The involvement of Rcc2 in mammalian neurogenesis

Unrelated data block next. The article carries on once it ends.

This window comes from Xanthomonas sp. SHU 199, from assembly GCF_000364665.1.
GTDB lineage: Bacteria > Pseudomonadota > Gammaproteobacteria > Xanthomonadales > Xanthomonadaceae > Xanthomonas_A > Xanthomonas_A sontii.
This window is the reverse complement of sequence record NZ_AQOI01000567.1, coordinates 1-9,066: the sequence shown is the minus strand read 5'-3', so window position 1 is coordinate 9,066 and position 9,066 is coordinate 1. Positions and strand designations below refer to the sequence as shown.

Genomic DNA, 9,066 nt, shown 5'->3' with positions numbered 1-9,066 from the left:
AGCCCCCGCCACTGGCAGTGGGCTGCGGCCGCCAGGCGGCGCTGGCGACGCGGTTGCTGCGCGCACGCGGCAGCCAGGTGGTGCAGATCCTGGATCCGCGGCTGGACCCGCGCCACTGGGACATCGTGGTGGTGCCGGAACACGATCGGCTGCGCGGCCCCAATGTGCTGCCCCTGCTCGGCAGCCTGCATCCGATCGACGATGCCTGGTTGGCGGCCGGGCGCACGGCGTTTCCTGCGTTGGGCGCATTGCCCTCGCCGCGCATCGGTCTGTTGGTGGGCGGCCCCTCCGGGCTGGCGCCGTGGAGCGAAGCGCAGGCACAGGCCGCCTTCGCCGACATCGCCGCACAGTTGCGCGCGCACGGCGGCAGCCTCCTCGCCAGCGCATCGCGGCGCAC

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Rcc2 is a Rac guanine nucleotide exchange factor recently identified as a principal signaling component of integrin adhesion complexes that also plays a central role in the completion of mitosis and cytokinesis. Rcc2 mRNA is enriched in a class of neural progenitors in the ventricular zone, short neural precursors. Although Rcc2 mRNA is present at high levels in the ventricular zone during neurogenesis, the impact of Rcc2 on cortical development has not been previously studied. We used two methods to study the role of Rcc2 in vivo. First we isolated a portion of the upstream regulatory region of Rcc2 and used it to express a fluorescent protein. Additionally, we used an shRNA targeting Rcc2 to knockdown expression of Rcc2. We found that the promoter region of Rcc2 labeled cells that were near the board of the ventricular zone and subventricular zone, and tended to be positive for Sox2 but not Tbr2, when compared to the general progenitor population. Progenitors electroporated with Rcc2 shRNA were closer to the ventricular surface than those with functioning Rcc2. Examination of the cell cycle in cells electroporated with Rcc2 shRNA indicated no difference to those with Rcc2. We found that Rcc2 was active during neurogenesis in ventricular zone progenitors. Additionally, our analysis shows that Rcc2 may be involved in the migration of progenitors during neurogenesis. Further works needs to be done to further elucidate the role of Rcc2.